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Phenotypic assessment and quantitative genetic analysis of two Douglas-fir progeny tests

By Jaroslav Klápšte, Mari Suontama, Charlie Low, Toby Stovold, Mark Miller, Kane Fleet and Heidi Dungey, June 2017.

Download SWP-T032 (pdf)

Executive summary

Two Douglas-fir progeny trials planted in Kaingaroa and Gowan Hill in 1996 were assessed in 2007 and re-assessed in February 2017. These two progeny trials are also training populations in a genomic selection project for Douglas-fir. A portion of the selections made after the 2007 assessment at Gowan Hill were no longer acceptable in terms of tree form, especially for stem straightness. Therefore an additional re-assessment was proposed to update knowledge of the quality of trees at these sites.

Information on the heritability for DBH and stem straightness at both sites indicated that good genetic gains will be achieved for these traits. Selection for improved needle retention would be possible by indirect selection using DBH because of a high genetic correlation between these two traits. Generally, genetic correlations between DBH and tree form indicated that selecting for tree growth does not result in improved tree form. Considerable differences among the performance of provenances were observed for all traits at both sites. Oregon and Washington provenances showed superior quality for an overall breeding goal compared with Californian provenances. Genotype by environment interaction was noticeable for DBH and stem straightness.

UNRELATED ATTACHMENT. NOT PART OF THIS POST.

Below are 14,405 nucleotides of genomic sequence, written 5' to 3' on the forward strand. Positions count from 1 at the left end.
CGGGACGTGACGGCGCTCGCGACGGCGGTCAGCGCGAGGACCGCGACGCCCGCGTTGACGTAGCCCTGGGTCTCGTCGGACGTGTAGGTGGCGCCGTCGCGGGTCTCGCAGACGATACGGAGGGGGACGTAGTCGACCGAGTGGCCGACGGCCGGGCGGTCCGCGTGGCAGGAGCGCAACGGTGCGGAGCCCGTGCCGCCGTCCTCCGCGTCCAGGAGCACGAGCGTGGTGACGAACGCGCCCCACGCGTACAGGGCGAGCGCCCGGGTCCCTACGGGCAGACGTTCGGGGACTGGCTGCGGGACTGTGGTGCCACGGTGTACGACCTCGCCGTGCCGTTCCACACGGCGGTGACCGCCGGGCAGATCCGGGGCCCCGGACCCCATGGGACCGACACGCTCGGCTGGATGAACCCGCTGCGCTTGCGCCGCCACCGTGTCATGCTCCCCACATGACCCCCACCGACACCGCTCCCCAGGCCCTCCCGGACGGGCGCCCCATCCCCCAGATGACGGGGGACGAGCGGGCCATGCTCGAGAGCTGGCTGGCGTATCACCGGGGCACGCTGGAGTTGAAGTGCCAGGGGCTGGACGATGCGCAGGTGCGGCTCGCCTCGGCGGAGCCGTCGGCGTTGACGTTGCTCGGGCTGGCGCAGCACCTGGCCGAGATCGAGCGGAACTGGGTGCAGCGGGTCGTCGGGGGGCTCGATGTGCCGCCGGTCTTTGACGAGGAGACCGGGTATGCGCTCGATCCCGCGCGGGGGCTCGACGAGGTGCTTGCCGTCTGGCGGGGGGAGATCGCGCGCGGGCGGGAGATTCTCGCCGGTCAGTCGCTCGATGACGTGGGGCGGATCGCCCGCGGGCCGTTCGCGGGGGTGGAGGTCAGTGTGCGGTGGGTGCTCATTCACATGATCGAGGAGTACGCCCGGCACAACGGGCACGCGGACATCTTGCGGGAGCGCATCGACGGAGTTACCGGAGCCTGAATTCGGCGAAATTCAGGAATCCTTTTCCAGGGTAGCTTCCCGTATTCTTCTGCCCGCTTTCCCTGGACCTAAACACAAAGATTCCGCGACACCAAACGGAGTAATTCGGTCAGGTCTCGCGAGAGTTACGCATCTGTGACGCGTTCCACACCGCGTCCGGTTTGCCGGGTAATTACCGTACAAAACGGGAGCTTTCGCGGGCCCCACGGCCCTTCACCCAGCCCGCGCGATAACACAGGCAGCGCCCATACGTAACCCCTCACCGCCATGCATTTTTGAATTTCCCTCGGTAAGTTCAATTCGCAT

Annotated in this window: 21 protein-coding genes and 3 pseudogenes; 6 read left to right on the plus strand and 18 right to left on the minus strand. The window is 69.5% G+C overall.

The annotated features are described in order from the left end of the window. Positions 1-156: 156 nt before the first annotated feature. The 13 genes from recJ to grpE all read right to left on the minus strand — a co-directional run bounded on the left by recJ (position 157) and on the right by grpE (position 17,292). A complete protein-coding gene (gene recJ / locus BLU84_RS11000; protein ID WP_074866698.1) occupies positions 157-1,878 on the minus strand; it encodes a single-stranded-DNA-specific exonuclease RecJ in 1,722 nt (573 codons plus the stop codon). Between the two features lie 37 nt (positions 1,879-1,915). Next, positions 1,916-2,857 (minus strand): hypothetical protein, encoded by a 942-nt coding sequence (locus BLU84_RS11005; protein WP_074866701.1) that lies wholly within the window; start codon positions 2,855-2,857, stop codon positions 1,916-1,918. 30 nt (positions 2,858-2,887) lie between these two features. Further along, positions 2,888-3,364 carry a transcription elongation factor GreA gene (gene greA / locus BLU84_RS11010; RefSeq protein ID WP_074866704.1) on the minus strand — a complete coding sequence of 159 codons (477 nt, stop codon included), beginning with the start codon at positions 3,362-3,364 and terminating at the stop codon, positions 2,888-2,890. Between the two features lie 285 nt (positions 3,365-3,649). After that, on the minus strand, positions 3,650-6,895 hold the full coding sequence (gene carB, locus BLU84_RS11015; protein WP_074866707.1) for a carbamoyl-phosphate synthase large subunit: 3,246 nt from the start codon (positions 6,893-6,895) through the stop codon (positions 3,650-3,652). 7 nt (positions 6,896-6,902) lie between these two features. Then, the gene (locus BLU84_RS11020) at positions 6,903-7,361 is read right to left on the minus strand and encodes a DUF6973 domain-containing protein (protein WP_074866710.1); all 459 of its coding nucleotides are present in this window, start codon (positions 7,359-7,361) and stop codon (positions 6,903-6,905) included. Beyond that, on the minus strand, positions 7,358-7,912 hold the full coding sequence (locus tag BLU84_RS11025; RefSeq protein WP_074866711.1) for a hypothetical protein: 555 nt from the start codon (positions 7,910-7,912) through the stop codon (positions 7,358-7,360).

Application of genomic selection is expected to increase accuracy of selections from this population, which were highest at 0.65 for stem straightness at Gowan Hill using pedigree-based methods. Genetic correlations between traits at age 11 years and again at age 21 years indicated that age 11 year data are adequate for selecting the next generation of trees. Only a limited amount of additional information for genetic evaluation was obtained at age 21 years. However, this study, produced a considerable amount of new information for planning a Douglas-fir breeding strategy regarding early selection (age 11 years), genetic associations of selection criteria and provenance performances that can be utilised in future work.


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